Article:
The main thing I caution before committing to an online fitness program is "know thyself." If you struggle with self-motivation, you don't like exercising at home, and you prefer a social workout environment, online fitness may not be for you.

Other than those three "biggies," there's one other major drawback for online fitness:

  • No One's There to Check Your Form. With very few exceptions (LIFT Session being one of them) very few online programs enable the instructor to see you, check your form, and offer modifications or corrections based on your performance. This means you could be inadvertently performing exercises wrong, or even unsafely, even if you think you're doing them correctly. This is particularly concerning for beginners and those recovering from injuries, as they're more likely to perform exercises wrong.

How to Get Started

  1. Decide What Type of Program and Feedback You Require. This is the most important step. If you're hoping for more one-on-one, personalized help, look into workout programs led by a specific trainer and held for a certain number of weeks or months. If, however, you require less personal feedback, organizations like Fitness Blender and Nerd Fitness offer a number of pre-packaged programs you can work your way through on your own terms. If you're more free-flowing and simply want high-quality, full-length workout programs you can access and stream, Grokker or FitnessGlo may be a better fit. And finally, if you're more interested in short video clips and exercise tutorials, you can't beat YouTube's search for its sheer volume of responses.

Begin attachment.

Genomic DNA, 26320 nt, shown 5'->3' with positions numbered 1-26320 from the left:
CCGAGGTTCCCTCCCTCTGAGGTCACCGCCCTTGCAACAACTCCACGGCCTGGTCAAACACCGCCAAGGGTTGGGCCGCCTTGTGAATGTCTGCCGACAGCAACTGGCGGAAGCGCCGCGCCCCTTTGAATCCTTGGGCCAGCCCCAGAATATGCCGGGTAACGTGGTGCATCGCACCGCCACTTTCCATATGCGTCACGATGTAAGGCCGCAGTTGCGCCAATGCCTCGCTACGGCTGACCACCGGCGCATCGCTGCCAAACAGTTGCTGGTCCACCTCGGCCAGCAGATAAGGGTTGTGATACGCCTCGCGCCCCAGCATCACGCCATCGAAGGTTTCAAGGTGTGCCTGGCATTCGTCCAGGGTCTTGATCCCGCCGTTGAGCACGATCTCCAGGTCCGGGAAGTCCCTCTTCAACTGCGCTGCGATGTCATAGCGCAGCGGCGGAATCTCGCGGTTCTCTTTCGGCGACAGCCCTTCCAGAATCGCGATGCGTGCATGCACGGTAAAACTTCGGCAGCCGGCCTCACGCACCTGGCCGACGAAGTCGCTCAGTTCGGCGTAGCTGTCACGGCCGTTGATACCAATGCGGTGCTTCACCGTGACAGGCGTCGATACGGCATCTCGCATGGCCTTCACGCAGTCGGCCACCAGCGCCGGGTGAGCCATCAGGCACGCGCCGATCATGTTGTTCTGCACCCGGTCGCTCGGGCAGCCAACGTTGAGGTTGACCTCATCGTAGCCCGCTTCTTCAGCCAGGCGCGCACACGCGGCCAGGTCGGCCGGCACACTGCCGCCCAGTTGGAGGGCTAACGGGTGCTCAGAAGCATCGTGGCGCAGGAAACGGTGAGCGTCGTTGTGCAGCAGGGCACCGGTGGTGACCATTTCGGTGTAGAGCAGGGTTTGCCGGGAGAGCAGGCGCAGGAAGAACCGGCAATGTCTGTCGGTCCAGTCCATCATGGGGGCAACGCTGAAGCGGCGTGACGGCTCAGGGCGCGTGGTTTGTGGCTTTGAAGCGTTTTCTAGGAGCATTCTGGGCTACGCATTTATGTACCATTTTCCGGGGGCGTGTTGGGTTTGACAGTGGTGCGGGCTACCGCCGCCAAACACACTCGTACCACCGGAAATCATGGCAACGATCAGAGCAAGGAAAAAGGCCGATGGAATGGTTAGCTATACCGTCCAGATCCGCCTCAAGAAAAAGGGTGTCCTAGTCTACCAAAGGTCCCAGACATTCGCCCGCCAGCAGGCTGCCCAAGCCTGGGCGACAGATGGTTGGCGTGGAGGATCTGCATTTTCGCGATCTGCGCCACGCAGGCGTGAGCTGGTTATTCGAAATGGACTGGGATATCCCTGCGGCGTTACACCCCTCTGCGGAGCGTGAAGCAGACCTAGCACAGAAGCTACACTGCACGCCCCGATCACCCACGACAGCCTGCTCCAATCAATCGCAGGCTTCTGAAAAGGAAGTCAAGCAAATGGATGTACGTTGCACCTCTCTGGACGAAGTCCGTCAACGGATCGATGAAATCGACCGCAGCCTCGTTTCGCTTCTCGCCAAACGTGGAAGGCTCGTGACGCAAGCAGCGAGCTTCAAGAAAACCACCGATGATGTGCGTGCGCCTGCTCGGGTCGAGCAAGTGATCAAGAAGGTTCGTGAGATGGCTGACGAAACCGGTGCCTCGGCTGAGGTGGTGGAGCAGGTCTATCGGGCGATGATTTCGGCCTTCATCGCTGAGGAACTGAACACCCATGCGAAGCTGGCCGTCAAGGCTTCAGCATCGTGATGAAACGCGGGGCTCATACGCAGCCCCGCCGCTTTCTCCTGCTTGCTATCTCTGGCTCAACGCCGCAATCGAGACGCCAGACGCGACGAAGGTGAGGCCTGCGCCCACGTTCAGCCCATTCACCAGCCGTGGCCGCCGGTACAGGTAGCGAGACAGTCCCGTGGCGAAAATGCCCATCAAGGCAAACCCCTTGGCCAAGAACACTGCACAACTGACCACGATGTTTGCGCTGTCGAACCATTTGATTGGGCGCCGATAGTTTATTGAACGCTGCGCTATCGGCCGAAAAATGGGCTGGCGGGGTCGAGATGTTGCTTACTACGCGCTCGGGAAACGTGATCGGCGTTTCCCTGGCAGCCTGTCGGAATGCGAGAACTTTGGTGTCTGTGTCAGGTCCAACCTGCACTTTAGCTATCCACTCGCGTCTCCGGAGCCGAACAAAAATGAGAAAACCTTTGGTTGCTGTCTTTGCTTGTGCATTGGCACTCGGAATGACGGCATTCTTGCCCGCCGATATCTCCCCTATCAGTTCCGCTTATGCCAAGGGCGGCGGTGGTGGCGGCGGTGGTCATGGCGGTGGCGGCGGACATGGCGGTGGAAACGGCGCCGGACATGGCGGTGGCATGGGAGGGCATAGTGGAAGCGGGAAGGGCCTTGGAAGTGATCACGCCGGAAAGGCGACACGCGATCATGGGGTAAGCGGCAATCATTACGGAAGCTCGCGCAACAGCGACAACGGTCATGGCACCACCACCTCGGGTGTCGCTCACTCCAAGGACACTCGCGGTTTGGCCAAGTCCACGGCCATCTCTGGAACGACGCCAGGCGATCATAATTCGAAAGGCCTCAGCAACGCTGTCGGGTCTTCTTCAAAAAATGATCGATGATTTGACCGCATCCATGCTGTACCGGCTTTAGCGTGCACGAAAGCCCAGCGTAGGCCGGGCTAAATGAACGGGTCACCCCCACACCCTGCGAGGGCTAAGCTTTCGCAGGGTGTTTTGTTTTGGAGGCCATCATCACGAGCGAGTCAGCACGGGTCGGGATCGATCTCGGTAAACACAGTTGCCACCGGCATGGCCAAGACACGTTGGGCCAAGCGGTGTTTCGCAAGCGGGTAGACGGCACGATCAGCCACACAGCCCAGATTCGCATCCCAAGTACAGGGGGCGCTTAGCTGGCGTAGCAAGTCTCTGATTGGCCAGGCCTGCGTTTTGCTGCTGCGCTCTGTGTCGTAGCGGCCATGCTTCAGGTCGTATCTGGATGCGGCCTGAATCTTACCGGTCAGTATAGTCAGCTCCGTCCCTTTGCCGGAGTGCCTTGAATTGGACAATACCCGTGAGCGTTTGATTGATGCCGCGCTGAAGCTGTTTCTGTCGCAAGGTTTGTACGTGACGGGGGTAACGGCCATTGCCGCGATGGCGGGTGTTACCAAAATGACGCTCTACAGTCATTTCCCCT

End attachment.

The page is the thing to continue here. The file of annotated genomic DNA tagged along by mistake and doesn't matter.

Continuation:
2. Select Your Budget. You can pay almost anything for anything. While many streaming services are less than $20 per month, more personalized programs and one-on-one personal training services are going to cost more. Decide what you're comfortable spending before you start looking at options. As with much in life, you often get what you pay for. If you're hoping for higher-quality resources and care, you might want to ante up a reasonable budget.
  3. Take Advantage of Free Trials and Programs. Most online fitness venues and trainers know that the best way to land new clients is to let them test-drive their service. As such, there are lots of free and discounted resources available. Go ahead and take advantage of them.
  4. Ask Questions. Once you've narrowed your search to a few key programs, don't hesitate to ask each company about its program's benefits, personalization, ongoing motivation and feedback, and anything else you're curious about.
  5. Seek Out Reviews and Referrals. It never hurts to see what other people are saying about the program you're considering. Other people's experiences can give you a good glimpse into what you can expect as well.
  6. Sign Up! Go ahead and let the rubber hit the road. Make a decision and give an online program a try. Very few programs require a long-term commitment, so you're almost always welcome to cancel if you decide it's not a good fit for you.